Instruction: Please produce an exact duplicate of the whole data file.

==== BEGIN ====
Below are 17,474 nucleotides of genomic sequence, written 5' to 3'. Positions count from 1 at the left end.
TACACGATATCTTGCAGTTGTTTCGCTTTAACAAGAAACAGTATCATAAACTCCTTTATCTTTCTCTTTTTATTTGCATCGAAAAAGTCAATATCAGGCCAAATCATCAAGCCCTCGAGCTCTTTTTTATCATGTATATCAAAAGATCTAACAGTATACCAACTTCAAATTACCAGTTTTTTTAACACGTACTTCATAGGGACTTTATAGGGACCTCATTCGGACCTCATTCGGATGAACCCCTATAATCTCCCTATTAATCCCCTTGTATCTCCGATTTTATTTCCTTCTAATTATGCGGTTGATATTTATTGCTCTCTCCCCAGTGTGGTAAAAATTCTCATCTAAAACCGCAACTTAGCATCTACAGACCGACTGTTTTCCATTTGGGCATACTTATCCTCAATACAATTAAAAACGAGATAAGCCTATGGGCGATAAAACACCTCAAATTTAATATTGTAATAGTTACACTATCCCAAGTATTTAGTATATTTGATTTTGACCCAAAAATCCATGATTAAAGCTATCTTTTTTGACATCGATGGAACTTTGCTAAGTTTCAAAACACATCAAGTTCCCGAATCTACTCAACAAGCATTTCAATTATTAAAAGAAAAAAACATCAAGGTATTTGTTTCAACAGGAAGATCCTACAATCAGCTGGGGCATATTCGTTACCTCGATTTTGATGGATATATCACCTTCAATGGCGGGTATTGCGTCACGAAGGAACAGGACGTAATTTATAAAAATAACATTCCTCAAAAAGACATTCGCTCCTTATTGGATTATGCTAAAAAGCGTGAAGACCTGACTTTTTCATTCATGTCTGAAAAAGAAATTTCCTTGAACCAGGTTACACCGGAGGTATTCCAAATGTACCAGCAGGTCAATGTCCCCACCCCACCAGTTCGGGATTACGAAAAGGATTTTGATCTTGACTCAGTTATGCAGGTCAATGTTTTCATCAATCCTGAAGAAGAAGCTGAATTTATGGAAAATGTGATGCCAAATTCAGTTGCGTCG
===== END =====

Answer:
Below are 17,474 nucleotides of genomic sequence, written 5' to 3'. Positions count from 1 at the left end.
TACACGATATCTTGCAGTTGTTTCGCTTTAACAAGAAACAGTATCATAAACTCCTTTATCTTTCTCTTTTTATTTGCATCGAAAAAGTCAATATCAGGCCAAATCATCAAGCCCTCGAGCTCTTTTTTATCATGTATATCAAAAGATCTAACAGTATACCAACTTCAAATTACCAGTTTTTTTAACACGTACTTCATAGGGACTTTATAGGGACCTCATTCGGACCTCATTCGGATGAACCCCTATAATCTCCCTATTAATCCCCTTGTATCTCCGATTTTATTTCCTTCTAATTATGCGGTTGATATTTATTGCTCTCTCCCCAGTGTGGTAAAAATTCTCATCTAAAACCGCAACTTAGCATCTACAGACCGACTGTTTTCCATTTGGGCATACTTATCCTCAATACAATTAAAAACGAGATAAGCCTATGGGCGATAAAACACCTCAAATTTAATATTGTAATAGTTACACTATCCCAAGTATTTAGTATATTTGATTTTGACCCAAAAATCCATGATTAAAGCTATCTTTTTTGACATCGATGGAACTTTGCTAAGTTTCAAAACACATCAAGTTCCCGAATCTACTCAACAAGCATTTCAATTATTAAAAGAAAAAAACATCAAGGTATTTGTTTCAACAGGAAGATCCTACAATCAGCTGGGGCATATTCGTTACCTCGATTTTGATGGATATATCACCTTCAATGGCGGGTATTGCGTCACGAAGGAACAGGACGTAATTTATAAAAATAACATTCCTCAAAAAGACATTCGCTCCTTATTGGATTATGCTAAAAAGCGTGAAGACCTGACTTTTTCATTCATGTCTGAAAAAGAAATTTCCTTGAACCAGGTTACACCGGAGGTATTCCAAATGTACCAGCAGGTCAATGTCCCCACCCCACCAGTTCGGGATTACGAAAAGGATTTTGATCTTGACTCAGTTATGCAGGTCAATGTTTTCATCAATCCTGAAGAAGAAGCTGAATTTATGGAAAATGTGATGCCAAATTCAGTTGCGTCG